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Autarkic, sustainable and affordable?

Earthship homes: the alternative way to live

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Living space is becoming increasingly expensive and unaffordable for many. Added to which, crises and wars are sending energy and food prices soaring. Against this backdrop, a home living concept from the US has appeared at just the right moment: Earthship homes. Their founder dreams of creating largely autarkic and affordable accommodation. But what are Earthship homes exactly, where do they come from, and what makes them so special? We answer these questions in this article.

What are Earthship homes?

If you dream of an autarkic life, listen up: The trend for buildings known as Earthship homes has now arrived in Germany. This home living trend aspires to a self-determined, sustainable and inexpensive life. The idea for this self-sufficient lifestyle comes from the US – from the architect Michael Reynolds to be precise. In the 1970s, Reynolds set out to create resource-efficient alternative homes that everybody could afford. The result was the Earthship home – built from natural raw materials, such as sand and wood, with the addition of the most important ingredient: waste. From old car tyres to glass bottles and discarded building materials, everything that people throw away is used to build the houses. But that’s not all: The aim is for Earthships to not only provide their residents with energy and water – they also produce fresh fruit and vegetables. This is possible thanks to a sophisticated system of cisterns, wind turbines and photovoltaic panels, thermal energy and intelligent energy-saving architecture. As a result, Earthships don’t need a conventional grid connection for water and power. This makes them completely autarkic – but without having to sacrifice modern home comforts such as satellite television and Wi-Fi.

Interior view of an Earthship home. Main materials: wood, clay and glass bottles

Interior view of an Earthship home. Main materials: wood, clay and glass bottles

Where it all began

Not far from the small American town Taos in the desert of Texas, there is a whole settlement of Earthships. In Reynolds’ vision, the owners can even build them themselves. He has published the necessary construction plans on his website, where they are available to buy. Those who can afford it hire expert help for the time-consuming and complicated construction – or they buy used. One of the houses in the small settlement – a three-room dwelling, built in 2004, that has a greenhouse and covers 150 square metres – was sold for the tidy sum of 499,000 US dollars. Another Earthship is still on the market – with an asking price of 950,000 US dollars. At least the buyer will get a separate apartment and 8,000 square metres of land for their money. That’s rather expensive when you bear in mind that providing affordable accommodation was one of the main aims behind Earthship homes.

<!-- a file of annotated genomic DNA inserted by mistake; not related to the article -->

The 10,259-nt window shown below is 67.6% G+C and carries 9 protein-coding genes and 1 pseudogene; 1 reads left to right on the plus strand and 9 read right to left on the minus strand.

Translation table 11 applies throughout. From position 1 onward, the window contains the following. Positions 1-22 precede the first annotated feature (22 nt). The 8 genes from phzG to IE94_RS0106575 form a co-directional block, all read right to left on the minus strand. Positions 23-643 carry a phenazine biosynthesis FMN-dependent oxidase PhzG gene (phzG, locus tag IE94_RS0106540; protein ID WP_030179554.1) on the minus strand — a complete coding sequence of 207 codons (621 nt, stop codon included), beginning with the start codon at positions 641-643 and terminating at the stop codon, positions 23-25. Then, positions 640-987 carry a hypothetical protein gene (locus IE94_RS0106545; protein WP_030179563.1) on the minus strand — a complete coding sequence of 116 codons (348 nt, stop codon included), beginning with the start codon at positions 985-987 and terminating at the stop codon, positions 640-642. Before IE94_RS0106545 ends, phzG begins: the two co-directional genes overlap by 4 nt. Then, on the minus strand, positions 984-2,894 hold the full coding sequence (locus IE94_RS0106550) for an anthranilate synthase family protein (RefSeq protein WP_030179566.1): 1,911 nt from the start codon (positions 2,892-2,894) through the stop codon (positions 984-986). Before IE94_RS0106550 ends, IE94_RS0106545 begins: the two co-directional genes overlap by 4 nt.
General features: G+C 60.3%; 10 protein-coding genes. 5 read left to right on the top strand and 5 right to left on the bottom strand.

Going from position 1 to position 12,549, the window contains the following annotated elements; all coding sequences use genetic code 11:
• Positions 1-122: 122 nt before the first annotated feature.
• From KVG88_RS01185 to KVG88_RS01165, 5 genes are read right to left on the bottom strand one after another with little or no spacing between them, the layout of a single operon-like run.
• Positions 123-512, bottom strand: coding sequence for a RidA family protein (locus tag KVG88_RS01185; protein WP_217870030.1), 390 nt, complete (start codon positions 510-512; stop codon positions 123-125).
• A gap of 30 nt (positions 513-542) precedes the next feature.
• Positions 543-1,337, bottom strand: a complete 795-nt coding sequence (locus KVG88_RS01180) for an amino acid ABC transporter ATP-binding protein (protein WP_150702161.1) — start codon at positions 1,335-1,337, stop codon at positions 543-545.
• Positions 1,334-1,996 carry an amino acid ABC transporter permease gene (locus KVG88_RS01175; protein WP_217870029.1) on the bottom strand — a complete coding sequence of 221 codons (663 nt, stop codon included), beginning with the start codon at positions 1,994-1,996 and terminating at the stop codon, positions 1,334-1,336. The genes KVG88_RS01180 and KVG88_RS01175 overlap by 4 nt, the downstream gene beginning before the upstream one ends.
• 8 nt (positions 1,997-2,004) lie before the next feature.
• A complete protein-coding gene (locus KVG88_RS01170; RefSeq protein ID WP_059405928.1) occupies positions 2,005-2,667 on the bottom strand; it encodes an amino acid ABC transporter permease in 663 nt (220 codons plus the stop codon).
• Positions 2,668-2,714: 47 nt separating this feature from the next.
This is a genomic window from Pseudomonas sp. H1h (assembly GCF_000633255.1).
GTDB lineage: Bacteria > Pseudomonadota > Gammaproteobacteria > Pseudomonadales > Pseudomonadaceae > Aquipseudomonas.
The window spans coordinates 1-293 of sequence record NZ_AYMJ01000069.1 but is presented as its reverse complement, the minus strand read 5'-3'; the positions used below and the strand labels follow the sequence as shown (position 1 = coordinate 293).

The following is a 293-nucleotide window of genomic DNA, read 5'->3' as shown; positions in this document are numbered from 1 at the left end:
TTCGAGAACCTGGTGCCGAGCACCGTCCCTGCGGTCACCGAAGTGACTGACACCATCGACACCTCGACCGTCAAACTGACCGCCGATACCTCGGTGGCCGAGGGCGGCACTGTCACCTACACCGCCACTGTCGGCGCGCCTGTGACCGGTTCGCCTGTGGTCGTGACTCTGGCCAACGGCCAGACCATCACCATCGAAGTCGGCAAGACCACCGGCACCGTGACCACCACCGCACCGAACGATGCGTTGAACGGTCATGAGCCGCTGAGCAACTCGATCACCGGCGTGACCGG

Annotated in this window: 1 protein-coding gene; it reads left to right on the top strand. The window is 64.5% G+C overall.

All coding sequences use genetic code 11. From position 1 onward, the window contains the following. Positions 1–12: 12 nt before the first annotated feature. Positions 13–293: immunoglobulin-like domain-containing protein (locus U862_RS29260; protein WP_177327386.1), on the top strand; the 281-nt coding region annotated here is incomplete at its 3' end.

Reynolds recognises that the buildings are “much more complex than a conventional building shell”. But the spiralling prices make him angry as well. “We’re looking for ways to scale production. Like in the automotive industry,” he told the Süddeutsche Zeitung.

Earthship homes in Germany

Ever so slowly, the Earthship trend for alternative, self-sufficient living is arriving in Germany. But to date the project run by the Schloss Tempelhof Community in Kreßberg, Baden-Württemberg, is the only one of its kind in the country. Around 150 people live there in construction trailers or small tent-like houses. The Schloss Tempelhof Community’s centrepiece since 2015 has been Germany’s first Earthship. Extending across an area of 155 square metres, it provides a living and dining room and a communal kitchen, plus showers and toilets, for 25 people. The project’s total price: 300,000 euros.

But the community’s project is still unique in Germany. This is largely due to the many obstacles in German construction law. It was only thanks to creative and sympathetic authorities and municipal departments that the community managed to get approval for their Earthship. But they had to accept a compromise: The project was allowed to go ahead only with a connection to the public water supply and sewerage system.

A real alternative or a pipe dream?

Living as self-sufficiently as possible, sustainably and in harmony with nature – this meets the needs of our time. It makes Earthships an interesting concept for many people who are questioning conventional ways of living and building homes. This can be clearly seen from the community project in Kreßberg, but also in other European countries. In the Netherlands, for example, 23 of the autarkic buildings have been constructed based on Reynolds’ vision.

But Earthship homes are not a realistic alternative in Germany – the resistance from many building authorities is too great. Yet it is examples like these that show that we need to rethink and create more space for alternative concepts.

You’ll find lots of space for creative ideas at the next edition of imm cologne – register now to exhibit at imm cologne 2024 .